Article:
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drift net dangers

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#1 Leslie


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Posted 04 January 2008 - 10:58 AM

There's been a number of recent posts on <diver.net> about drift nets in the Huntington Flats area, San Pedro Channel, southern California. Some have included horrific images of dead sea lions, coromants, & other sea life caught up in the mesh. This message <http://diver.net/bbs...02/73565.shtml> is a good one to start with as it contains images & 2 divers' stories of getting caught in the nets. Drift nets are to pelagic species what fishing trawls & dredges are to benthic species: an indiscriminate source of destruction to everything in the area. Lost nets continue to kill if they end up stretched across rocks and coral reefs. Be careful if you come across any while diving & report them to the appropriate authority for immediate removal.

#2 danielandrewclem


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Posted 04 January 2008 - 02:59 PM


Looks like a sink gillnet set for white sea bass. Illegal, since the inshore fishery was shut down a while back, IIRC.

If anybody ever has the misfortune of coming across one of these, I'd suggest getting the hell out of there ASAP, before you get entangled. BUT, if you happen to see any tags on the gear (usually on the anchor line or side of a net panel) that identify the permit. It won't be a name, it'll be a number. Write down the number and let NMFS or DFG or the USCG know about it.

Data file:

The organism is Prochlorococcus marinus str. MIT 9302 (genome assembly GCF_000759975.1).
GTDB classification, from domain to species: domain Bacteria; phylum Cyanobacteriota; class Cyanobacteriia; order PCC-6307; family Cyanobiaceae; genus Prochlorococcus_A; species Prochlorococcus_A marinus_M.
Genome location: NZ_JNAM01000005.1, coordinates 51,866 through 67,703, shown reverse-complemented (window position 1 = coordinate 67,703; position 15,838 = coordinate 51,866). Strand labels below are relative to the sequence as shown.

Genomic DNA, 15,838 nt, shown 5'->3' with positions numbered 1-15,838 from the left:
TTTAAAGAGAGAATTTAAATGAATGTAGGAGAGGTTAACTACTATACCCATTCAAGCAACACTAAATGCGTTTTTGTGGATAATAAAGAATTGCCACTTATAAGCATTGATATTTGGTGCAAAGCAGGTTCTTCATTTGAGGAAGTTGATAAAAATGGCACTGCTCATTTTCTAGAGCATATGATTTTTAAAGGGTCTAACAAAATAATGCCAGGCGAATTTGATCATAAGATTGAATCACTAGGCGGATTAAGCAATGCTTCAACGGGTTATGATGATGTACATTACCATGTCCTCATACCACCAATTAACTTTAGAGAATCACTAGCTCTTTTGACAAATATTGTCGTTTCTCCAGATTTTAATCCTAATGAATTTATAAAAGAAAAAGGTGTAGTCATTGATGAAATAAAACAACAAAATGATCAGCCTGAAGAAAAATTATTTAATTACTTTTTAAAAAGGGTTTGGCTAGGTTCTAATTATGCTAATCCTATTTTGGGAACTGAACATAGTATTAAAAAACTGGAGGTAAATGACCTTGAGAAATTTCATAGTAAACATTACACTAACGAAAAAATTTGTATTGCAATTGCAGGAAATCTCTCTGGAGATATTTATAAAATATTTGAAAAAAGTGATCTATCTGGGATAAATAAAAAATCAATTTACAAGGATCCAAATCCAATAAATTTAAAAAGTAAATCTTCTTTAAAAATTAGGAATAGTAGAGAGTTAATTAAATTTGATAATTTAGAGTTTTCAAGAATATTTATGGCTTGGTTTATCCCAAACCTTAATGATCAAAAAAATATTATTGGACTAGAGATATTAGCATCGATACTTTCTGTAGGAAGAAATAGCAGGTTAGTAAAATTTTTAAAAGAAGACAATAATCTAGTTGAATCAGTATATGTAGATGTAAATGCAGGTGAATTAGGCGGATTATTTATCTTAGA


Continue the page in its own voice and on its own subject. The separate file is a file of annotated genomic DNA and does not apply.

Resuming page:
I'm pretty sure most gillnet permits require the holder to place such tags on each panel of a gillnet. That way there's some chance of finding a lost net and/or finding the owner of lost/abandoned net.
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#3 Drew


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Posted 04 January 2008 - 08:15 PM

I've done 2 cleanups in asia with driftnets. One was over 500m long and stretched across a channel like a big net across a river. Incredible amount of dead /dying stuff in the nets. Took 20+ divers plus the Malaysian Navy to clean up that mess.
It's news like this that makes me want to dive with a knife in the BC again.
Then again I also see that in shark nets. :P

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